Meet Irén Hermann, the editor-in-chief behind Kreatív, Hungary's premier online hub for the communications industry. Discover her insights on the essential journalist traits, navigating the digital landscape, and much more in this exclusive interview.
What essential qualities and skills do journalists need to thrive in today’s media landscape?
First of all, I have to mention that we have to be seen more than ever. I mean that we have to sell ourselves, our achievements and results, mainly on social media. A journalist today has to know and use all of the social media platforms well. It is good to have audio and video skills, not just writing skill, and what is more important: find the way to stand out in the media noise.
What inspired you to become a journalist and how did you get into the profession?
I loved writing, literature and drama. When I was young I wanted to work in a theater, but I failed an entrance exam. It was one of my schoolmates advice to try to get into the Media Faculty. I tried and I got in. This is the beginning of my story with journalism. Since then I realized that I am always searching for the truth, I insist on being objective and I really like to chat with interesting people. These things are really important in journalism, I think.
How important is the relationship between journalism and the creative community, and how can it be further strengthened?
I believe that in journalism you need lots of creativity to be better than the others, so we can learn so much from creative workers. At Kreatív we are starting a new column where creative workers will write reviews about ads. I think it will be a good example to link two sides together.
As a member of the Epica Awards jury, how do you approach evaluating and selecting the best creative work from around the world?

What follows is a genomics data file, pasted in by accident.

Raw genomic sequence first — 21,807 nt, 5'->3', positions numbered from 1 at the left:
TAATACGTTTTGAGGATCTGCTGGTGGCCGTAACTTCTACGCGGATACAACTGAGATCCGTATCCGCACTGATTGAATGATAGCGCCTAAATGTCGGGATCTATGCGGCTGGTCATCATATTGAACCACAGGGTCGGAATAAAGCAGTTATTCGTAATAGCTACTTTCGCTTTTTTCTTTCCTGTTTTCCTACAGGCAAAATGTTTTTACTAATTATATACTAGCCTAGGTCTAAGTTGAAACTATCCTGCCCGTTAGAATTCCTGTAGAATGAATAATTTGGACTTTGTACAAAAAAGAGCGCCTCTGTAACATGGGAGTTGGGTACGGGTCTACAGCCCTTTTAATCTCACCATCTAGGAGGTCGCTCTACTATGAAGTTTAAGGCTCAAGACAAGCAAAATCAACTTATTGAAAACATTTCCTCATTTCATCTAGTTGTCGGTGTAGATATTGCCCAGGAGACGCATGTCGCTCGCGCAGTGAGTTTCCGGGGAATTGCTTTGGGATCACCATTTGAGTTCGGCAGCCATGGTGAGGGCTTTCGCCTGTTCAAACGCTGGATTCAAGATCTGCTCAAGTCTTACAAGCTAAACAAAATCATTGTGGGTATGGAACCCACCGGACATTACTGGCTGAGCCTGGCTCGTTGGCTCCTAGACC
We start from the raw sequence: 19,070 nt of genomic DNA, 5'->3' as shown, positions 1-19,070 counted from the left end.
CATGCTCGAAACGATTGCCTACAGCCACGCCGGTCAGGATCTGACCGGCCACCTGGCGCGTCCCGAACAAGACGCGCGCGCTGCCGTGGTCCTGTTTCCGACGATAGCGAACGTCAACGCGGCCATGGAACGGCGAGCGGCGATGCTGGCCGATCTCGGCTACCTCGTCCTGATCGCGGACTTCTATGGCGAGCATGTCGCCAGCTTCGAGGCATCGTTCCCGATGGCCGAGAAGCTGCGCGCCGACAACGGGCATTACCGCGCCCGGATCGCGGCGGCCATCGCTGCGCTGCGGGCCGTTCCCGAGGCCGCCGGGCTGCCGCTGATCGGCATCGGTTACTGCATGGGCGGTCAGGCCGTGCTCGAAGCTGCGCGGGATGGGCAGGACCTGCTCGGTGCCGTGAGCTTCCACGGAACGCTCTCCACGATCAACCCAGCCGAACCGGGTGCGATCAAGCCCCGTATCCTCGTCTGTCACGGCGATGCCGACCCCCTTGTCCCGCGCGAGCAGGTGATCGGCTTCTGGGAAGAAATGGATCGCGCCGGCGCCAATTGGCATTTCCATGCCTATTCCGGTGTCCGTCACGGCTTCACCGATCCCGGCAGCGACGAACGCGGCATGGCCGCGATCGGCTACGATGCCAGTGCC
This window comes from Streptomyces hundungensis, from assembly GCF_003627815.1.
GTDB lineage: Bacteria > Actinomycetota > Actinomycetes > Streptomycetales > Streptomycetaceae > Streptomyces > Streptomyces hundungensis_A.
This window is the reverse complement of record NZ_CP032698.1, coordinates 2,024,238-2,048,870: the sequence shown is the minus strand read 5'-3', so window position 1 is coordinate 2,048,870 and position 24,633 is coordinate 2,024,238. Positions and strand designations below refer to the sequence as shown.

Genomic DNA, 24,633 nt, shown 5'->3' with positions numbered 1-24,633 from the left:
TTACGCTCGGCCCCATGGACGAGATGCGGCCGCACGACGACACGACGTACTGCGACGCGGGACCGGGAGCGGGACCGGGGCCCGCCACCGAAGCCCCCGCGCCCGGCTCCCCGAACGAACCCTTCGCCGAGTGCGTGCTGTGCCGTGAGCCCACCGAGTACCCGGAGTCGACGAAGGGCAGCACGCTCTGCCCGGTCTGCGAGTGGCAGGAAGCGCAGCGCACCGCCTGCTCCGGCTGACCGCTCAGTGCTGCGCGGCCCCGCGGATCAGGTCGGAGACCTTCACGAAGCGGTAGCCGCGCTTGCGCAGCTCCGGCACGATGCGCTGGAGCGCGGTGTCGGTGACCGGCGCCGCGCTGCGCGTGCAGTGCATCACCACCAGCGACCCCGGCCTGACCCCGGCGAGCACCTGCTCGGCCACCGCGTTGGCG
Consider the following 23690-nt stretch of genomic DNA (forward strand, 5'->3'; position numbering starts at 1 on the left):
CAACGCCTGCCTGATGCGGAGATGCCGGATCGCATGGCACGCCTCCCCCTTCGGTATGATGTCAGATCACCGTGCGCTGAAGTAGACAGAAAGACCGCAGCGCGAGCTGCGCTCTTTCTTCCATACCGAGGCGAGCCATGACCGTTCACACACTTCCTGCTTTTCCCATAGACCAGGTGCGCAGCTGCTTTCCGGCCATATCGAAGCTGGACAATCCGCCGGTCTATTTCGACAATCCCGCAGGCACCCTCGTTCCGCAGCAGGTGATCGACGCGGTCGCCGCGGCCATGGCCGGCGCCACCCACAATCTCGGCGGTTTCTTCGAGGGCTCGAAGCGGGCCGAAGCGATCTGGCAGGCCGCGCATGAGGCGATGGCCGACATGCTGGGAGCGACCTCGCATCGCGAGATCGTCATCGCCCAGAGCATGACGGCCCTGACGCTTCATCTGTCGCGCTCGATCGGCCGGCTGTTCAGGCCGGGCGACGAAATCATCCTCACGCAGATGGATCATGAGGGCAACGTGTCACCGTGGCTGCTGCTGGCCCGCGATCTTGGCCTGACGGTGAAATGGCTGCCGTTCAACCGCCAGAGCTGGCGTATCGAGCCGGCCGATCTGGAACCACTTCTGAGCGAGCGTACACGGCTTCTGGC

It is simple: creativity, humor and simplicity. I should mention originality but unfortunately I do not know every piece of ad around the world.
What role do you see journalism playing in promoting and advocating for diversity and inclusion within the creative industry?
I can see two possible ways: introducing diverse teams or members in the local creative industry or highlighting ads and communication tools which are based on diversity and inclusion.
What are the most memorable campaigns or creative projects you've covered and what made them stand out for you?
I would mention teams rather than projects. I am really proud of White Rabbit Budapest with their #Flutwein campaign, and one of the biggest ad agencies in Hungary: Mito Budapest.
You took over as editor-in-chief of Kreatív in 2021. What were the first things you wanted to achieve when you started your new job? and what are the latest developments there?
At Kreatív we have an online and a print version of the magazine, and we have to find the best balance between the two versions. One of my first goals was to find that balance, emphasize our online presences, as well. As a team we are responsible for Kreatív’s awards and events, too. We are proud to launch an all-day conference dealing with communication in cultural sectors and a workshop for AI-tools.
Kreatív also runs the Hipnozis Awards, which are the reference for creativity in Hungary. What creative trends did you notice this year?
It is AI, for sure. There are two totally different ways to use AI: use AI-tools instead of humans or use AI as a creative tool. There will be a lot of debate about AI in the creative sector, but I definitely love the second version, when you use it for your purpose, but the idea is yours.
What’s the biggest challenge facing the creative industry today – and how might it be addressed?
Again, it’s AI. It is essential to find a way to use it in a creative and fair way.
Who are your role models or mentors in journalism and the creative world? And what’s the best piece of career advice you’ve ever been given?
I have not had one role model, but I admire every woman who can handle work in the media sector, especially leaders that manage their personal life at the same time. Best advice? Not giving up being a journalist.
I believe that in journalism you need lots of creativity to be better than the others, so we can learn so much from creative workers.